In my mind, the people in charge of agency or program money should already know the fate of that advertising investment. I’ve done the conferences. As an attendee, an exhibitor and as an advertiser. (That’s a ton of vowels for one sentence! Won’t let it happen again.) I can tell you exactly what happens. Attendees come up to your table to see what free stuff you have to offer. I give away the magazine at conferences, so I’ve got the free thing covered. They talk nice to you as they take your free offering. It gets tossed in the complimentary bag with the rest of their new found free treasures. It’s in there with their conference guides full of paid ads. It’s in there with their conference schedule that someone paid to sponsor.

They’ll go home or to their room after a day of learning and goodie collecting, networking and catching up with old colleagues. They’ll dump that back of free stuff and conference information on their bed or counter to sort through what they’ve found. Most of the items; flyers, coupons, brochures, pamphlets will find the garbage is their new home. Candy will be eaten. Notes from breakout sessions will be filed. Highlighters and pens with logos they’ll never follow up with are all tossed onto desks to be used until they outgrow their worth. Maybe a t-shirt will be worn down the line but conference swag has a shelf life of about 8 hours.

That’s been my experience in the 6 years I’ve been at this. You can understand why I’d be completely baffled when someone spends big money on that type of advertising when Year One Foster Focus issues can still be found in some (time lenient) agency offices. Foster Focus has longevity to offer advertisers. Just haven’t figured out how to get that across.

After years of struggling to pry open those wallets, I was ready to call it a day and go back to making money.

I told that to my Facebook “coworkers” and that previously mentioned outpouring began. The results of which are before you; Year 7. There were calls to Ellen made on my behalf. (Luckily, they went unanswered! I don’t need that kind of pressure! And I can’t dance.) Calls offering help came in. Introductions were made. A couple folks even made offers to buy me out. (I had to decline. They weren’t former foster kids. This magazine will forever be run by a former foster kid or it dies with me.) Some advertisers appeared and even opened their wallets! Leads came in and things are looking like I can keep this train on the tracks. Print issues are nearly caught up and enthusiasm for the mag amped back up to where it had been earlier in the year. For this I could suffer through one more year without an arcade game in my office.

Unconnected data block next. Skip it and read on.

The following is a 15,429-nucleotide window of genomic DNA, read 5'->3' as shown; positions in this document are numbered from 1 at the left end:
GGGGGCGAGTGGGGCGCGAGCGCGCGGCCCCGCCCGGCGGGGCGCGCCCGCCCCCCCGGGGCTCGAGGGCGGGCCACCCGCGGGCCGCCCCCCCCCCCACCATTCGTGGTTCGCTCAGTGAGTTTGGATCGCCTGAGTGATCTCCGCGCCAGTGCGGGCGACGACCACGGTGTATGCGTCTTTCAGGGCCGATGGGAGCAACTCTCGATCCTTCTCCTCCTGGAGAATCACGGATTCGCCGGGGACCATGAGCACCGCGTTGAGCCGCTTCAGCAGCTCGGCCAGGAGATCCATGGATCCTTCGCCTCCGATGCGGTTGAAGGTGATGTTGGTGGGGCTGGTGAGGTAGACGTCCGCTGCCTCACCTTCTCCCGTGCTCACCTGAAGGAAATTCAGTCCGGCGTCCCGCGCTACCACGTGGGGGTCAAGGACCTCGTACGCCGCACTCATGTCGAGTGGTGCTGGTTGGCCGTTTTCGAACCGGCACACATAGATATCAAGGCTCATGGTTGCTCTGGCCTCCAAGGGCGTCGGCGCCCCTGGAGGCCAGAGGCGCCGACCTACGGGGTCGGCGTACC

I knew when I left the world of car sales that I was leaving money and a comfortable lifestyle. Money isn’t what drives me in terms of the magazine. I just want to live the dream of running this thing and bringing as many people as I can the news and information of foster care as I am capable.

I built this thing from nothing. I’ve gone without a lot of the things I love to build it. Friends, time with family and again, money have all become things I have less of now. That isn’t a complaint, it’s a testament to just how bad I want this magazine to be an intagrel part of the foster care world.

It’s today. I’m still the Owner/Creator/Editor of America’s only monthly foster care magazine. Albeit an Editor who is still an issue behind to his print subscribers but an Editor nonetheless.

I’m so very proud to wear this badge. Proud to be at your service. Proud to be a symbol of successes foster youth are capable of. Proud to connect as many people as I can to one another and watch those connections flourish. Moreover, I’m proud to be a husband and father to a family that lets me chase down a dream, even if it means they aren’t wearing the latest clothes or dining out every night. Though they would like more things, or at least more of my time, they understand that others in this field sacrifice much more.

This wasn’t nearly as sad as I expected. And it goes without saying that I’m over the moon that it’s being written for MY magazine.

Before I end the column, let me explain this month’s cover. Before you go looking for an article solely about money and care, I should tell you that it’s more of a metaphor than a story. The feature article this month is all about changes that can improve care. That’s going to take money. My reflection is simply asking if the possible changes are worth the investment. As always, you make the call. I’m just here to present you with the information.

There’s that story and a bunch more great content.

Okay, here goes Year 7. Enjoy.